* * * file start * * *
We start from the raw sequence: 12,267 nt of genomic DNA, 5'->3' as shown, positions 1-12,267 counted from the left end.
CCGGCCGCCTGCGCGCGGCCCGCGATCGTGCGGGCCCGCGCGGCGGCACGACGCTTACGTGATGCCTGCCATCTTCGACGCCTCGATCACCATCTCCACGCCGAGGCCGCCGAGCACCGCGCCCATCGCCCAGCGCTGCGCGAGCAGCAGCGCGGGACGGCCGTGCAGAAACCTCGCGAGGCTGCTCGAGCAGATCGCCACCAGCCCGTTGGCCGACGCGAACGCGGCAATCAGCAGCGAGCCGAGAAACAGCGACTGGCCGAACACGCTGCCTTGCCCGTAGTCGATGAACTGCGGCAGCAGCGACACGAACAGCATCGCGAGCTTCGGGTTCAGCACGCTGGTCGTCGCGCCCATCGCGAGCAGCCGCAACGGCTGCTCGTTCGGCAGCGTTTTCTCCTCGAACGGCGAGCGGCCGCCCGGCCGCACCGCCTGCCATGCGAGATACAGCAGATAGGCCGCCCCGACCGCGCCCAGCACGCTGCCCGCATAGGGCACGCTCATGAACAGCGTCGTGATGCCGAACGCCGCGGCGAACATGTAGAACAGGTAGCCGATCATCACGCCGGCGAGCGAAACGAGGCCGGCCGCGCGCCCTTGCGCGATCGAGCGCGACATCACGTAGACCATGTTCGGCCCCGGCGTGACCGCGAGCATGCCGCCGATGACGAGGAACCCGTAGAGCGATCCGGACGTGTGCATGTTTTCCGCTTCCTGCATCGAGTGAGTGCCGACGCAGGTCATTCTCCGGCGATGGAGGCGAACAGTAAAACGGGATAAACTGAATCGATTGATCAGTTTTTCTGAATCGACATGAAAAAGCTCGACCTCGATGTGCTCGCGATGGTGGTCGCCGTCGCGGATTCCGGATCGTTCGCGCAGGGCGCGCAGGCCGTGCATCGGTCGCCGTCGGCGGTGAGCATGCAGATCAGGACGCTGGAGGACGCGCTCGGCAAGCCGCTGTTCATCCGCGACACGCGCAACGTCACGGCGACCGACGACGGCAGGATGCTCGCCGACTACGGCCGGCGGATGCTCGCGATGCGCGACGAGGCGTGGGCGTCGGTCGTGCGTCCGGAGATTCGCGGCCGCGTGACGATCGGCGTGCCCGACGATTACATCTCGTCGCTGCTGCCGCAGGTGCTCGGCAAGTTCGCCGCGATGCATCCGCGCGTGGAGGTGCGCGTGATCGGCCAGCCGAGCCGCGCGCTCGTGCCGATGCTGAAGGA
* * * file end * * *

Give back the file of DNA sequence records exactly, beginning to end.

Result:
We start from the raw sequence: 12,267 nt of genomic DNA, 5'->3' as shown, positions 1-12,267 counted from the left end.
CCGGCCGCCTGCGCGCGGCCCGCGATCGTGCGGGCCCGCGCGGCGGCACGACGCTTACGTGATGCCTGCCATCTTCGACGCCTCGATCACCATCTCCACGCCGAGGCCGCCGAGCACCGCGCCCATCGCCCAGCGCTGCGCGAGCAGCAGCGCGGGACGGCCGTGCAGAAACCTCGCGAGGCTGCTCGAGCAGATCGCCACCAGCCCGTTGGCCGACGCGAACGCGGCAATCAGCAGCGAGCCGAGAAACAGCGACTGGCCGAACACGCTGCCTTGCCCGTAGTCGATGAACTGCGGCAGCAGCGACACGAACAGCATCGCGAGCTTCGGGTTCAGCACGCTGGTCGTCGCGCCCATCGCGAGCAGCCGCAACGGCTGCTCGTTCGGCAGCGTTTTCTCCTCGAACGGCGAGCGGCCGCCCGGCCGCACCGCCTGCCATGCGAGATACAGCAGATAGGCCGCCCCGACCGCGCCCAGCACGCTGCCCGCATAGGGCACGCTCATGAACAGCGTCGTGATGCCGAACGCCGCGGCGAACATGTAGAACAGGTAGCCGATCATCACGCCGGCGAGCGAAACGAGGCCGGCCGCGCGCCCTTGCGCGATCGAGCGCGACATCACGTAGACCATGTTCGGCCCCGGCGTGACCGCGAGCATGCCGCCGATGACGAGGAACCCGTAGAGCGATCCGGACGTGTGCATGTTTTCCGCTTCCTGCATCGAGTGAGTGCCGACGCAGGTCATTCTCCGGCGATGGAGGCGAACAGTAAAACGGGATAAACTGAATCGATTGATCAGTTTTTCTGAATCGACATGAAAAAGCTCGACCTCGATGTGCTCGCGATGGTGGTCGCCGTCGCGGATTCCGGATCGTTCGCGCAGGGCGCGCAGGCCGTGCATCGGTCGCCGTCGGCGGTGAGCATGCAGATCAGGACGCTGGAGGACGCGCTCGGCAAGCCGCTGTTCATCCGCGACACGCGCAACGTCACGGCGACCGACGACGGCAGGATGCTCGCCGACTACGGCCGGCGGATGCTCGCGATGCGCGACGAGGCGTGGGCGTCGGTCGTGCGTCCGGAGATTCGCGGCCGCGTGACGATCGGCGTGCCCGACGATTACATCTCGTCGCTGCTGCCGCAGGTGCTCGGCAAGTTCGCCGCGATGCATCCGCGCGTGGAGGTGCGCGTGATCGGCCAGCCGAGCCGCGCGCTCGTGCCGATGCTGAAGGA